JIS News

It is almost mind boggling to imagine an organisation marking approximately 1.2 million examination scripts in 30 subject areas, written by more than 150,000 students from the Caribbean in just five weeks each year.
Yet, this is the job of the Caribbean Examinations Council (CXC), and one which it proudly performs.
Administering and marking exams is however, only a small part of the mandate of the CXC, which is also responsible for developing secondary school syllabuses, organising workshops for teachers across the region and providing feedback to schools on how student performances can be improved.
Hailed as a successful regional project, CXC was instituted by CARICOM governments in 1972, as the official examining body for secondary and post-secondary candidates in member countries.
The late Prime Minister of Barbados, Hon. Errol Barrow in his address at the inaugural meeting of CXC in January 1973, said it was time for Caribbean teachers, who taught secondary schools in the region, to “set the policy for examinations that passed or failed Caribbean students”.
It was in 1979 that CXC offered its first exams, with 30,000 students taking the flagship Caribbean Secondary Education Certificate (CSEC) in five subjects – English Language, Geography, History, Mathematics and Integrated Science.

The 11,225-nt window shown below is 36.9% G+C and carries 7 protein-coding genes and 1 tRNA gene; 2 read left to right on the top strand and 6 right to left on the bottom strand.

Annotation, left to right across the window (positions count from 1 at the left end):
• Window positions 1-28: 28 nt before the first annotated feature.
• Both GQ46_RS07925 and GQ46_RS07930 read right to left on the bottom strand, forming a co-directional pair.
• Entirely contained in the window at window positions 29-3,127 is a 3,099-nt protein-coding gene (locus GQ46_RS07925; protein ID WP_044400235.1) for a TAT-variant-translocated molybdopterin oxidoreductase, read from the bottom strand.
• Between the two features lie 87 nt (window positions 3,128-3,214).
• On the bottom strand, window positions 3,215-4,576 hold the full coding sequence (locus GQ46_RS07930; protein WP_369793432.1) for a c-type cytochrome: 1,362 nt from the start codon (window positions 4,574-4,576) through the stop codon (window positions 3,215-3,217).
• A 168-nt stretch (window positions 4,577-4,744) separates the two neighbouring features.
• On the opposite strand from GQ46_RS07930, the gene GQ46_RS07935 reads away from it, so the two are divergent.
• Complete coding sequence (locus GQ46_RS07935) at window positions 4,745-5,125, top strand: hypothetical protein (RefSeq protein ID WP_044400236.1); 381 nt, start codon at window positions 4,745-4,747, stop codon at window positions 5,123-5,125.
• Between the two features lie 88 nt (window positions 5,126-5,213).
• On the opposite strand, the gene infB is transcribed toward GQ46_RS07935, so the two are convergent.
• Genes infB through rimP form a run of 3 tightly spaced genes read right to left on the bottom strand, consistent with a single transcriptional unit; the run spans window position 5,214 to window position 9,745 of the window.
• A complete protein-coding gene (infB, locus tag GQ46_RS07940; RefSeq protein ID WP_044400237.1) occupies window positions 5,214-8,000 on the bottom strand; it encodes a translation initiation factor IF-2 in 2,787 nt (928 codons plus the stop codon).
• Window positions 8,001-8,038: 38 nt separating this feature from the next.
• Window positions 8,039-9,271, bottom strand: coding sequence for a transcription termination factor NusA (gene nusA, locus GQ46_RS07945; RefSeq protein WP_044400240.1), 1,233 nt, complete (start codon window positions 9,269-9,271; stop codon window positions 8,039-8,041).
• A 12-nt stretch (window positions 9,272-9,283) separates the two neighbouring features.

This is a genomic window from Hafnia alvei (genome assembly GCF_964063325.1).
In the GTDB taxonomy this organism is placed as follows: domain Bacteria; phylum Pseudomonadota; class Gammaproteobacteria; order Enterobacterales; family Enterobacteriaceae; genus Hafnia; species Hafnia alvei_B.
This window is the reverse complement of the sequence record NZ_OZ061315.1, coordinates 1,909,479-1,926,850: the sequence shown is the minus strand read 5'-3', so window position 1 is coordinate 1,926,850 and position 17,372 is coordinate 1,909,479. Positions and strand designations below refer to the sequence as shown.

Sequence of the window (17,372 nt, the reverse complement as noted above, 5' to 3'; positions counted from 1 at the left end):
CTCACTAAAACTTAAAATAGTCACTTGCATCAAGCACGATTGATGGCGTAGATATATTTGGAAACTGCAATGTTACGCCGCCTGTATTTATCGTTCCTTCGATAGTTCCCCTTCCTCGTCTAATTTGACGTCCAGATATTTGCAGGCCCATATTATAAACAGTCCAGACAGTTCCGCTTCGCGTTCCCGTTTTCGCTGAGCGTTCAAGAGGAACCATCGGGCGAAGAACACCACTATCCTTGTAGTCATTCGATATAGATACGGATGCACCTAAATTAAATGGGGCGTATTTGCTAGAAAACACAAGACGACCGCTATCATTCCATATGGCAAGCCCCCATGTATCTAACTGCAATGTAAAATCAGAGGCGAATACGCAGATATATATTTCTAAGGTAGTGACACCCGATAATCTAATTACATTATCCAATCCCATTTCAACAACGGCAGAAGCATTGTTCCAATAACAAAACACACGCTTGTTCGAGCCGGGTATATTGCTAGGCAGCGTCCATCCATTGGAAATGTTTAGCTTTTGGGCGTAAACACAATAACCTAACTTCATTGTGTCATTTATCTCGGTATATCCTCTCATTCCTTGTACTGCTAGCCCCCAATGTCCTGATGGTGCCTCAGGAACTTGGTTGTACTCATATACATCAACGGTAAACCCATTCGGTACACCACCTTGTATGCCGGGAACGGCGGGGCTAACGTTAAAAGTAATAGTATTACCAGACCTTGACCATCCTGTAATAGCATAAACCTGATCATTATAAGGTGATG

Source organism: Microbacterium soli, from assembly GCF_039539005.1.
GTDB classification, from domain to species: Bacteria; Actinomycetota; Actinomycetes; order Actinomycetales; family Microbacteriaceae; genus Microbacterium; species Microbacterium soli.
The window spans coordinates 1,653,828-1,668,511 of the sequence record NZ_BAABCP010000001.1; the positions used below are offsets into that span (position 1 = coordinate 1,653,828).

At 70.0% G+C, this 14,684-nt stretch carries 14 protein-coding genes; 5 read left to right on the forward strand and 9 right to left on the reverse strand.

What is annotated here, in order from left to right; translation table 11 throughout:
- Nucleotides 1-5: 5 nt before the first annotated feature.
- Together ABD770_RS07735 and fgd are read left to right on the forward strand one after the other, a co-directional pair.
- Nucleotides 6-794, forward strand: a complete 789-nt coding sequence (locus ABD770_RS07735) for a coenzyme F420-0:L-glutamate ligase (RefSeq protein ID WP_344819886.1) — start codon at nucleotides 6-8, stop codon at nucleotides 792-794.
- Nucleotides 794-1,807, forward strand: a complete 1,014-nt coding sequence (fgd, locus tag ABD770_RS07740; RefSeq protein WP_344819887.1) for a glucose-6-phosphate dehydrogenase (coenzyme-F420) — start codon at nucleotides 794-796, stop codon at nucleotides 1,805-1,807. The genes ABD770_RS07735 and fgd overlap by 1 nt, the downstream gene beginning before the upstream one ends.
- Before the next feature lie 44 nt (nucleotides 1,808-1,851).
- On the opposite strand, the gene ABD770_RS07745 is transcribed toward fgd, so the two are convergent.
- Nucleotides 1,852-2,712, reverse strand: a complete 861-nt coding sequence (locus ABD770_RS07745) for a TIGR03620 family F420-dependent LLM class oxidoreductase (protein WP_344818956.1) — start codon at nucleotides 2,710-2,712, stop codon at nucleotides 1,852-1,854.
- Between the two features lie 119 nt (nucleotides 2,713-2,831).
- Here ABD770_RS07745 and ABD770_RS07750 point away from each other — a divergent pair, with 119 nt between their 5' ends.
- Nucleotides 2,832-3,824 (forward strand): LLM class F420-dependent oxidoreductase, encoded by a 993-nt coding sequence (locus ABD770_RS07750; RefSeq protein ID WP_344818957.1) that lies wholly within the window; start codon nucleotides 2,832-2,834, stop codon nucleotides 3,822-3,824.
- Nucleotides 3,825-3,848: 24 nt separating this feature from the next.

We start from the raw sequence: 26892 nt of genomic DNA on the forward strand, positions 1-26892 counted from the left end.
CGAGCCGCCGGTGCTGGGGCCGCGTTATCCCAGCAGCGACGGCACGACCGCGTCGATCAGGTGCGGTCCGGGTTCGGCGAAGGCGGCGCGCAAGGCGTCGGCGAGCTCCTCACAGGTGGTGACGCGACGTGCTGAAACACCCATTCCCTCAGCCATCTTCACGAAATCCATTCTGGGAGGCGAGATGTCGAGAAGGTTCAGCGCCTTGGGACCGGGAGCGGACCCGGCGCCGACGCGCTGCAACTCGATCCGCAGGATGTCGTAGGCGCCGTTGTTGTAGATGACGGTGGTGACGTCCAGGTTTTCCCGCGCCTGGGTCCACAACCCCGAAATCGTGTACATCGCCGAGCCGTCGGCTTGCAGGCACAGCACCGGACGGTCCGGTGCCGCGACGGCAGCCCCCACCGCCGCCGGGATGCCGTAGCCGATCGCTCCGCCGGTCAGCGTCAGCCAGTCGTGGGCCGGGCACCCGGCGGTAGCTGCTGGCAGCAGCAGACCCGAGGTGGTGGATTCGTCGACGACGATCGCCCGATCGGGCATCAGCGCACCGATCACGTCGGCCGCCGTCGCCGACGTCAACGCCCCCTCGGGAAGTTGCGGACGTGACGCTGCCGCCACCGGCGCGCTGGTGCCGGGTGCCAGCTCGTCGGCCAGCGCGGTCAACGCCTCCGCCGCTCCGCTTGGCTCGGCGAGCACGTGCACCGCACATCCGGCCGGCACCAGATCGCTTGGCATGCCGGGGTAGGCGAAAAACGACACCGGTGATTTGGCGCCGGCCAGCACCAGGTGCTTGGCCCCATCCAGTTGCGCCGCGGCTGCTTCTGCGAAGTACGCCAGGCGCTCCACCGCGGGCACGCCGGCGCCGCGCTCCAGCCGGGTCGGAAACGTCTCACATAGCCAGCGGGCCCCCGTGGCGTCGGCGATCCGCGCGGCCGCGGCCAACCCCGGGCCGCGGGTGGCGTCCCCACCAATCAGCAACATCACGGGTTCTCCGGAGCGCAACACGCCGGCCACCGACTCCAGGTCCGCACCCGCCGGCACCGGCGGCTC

CXC Pro-Registrar, Mr. Glenroy Cumberbatch, recalls that there were a number of teething pains in the early years.
He tells JIS News that the first certificates were not only issued late, but the Council omitted to place the date of the examinations on the certificates.
“That resulted in the certificate having to be reissued and the staff hand stamping the date on each and every one of those certificates,” he says.
He jokes that persons, who sat those first exams, are the holders of the only certificates with hand-stamped dates, and, therefore, could very well be holding a collectors’ item, which could prove valuable in the future.
CXC has grown since then, and in addition to CSEC, it offers the Caribbean Advanced Proficiency Exam (CAPE), the Caribbean Certificate of Secondary Level Competence (CCSLC) and the Caribbean Vocational Qualification (CVQ).
The diversity of the subject disciplines offered by the CXC in the CSEC, is also a testament to the growth of the organisation. Mr. Cumberbatch says the CXC has added more technical areas to its roster of subjects including physical education and sports, and theatre arts, which he describes as one of the most “robust” in the world.
“In our theatre arts, we do drama, dance and stage craft. No other (examination body) that I have seen does all three to that level. So much so that students that left one of our Caribbean countries and went to United States (US) to do theatre arts they were given a year off of their studies,” he says proudly. However, he says not many students take up these new areas, because of the focus in the Caribbean on academic subjects.
The CXC has also expanded its subject areas at the CAPE level, but one of its most significant achievements is the introduction of the CAPE associate degree, designed especially for students, who might wish to pursue studies abroad. Mr. Cumberbatch says the CXC is also very proud of its use of the school-based assessment (SBA) in its evaluation, as many major examination bodies are now turning to that tool as a means of assessing student performance.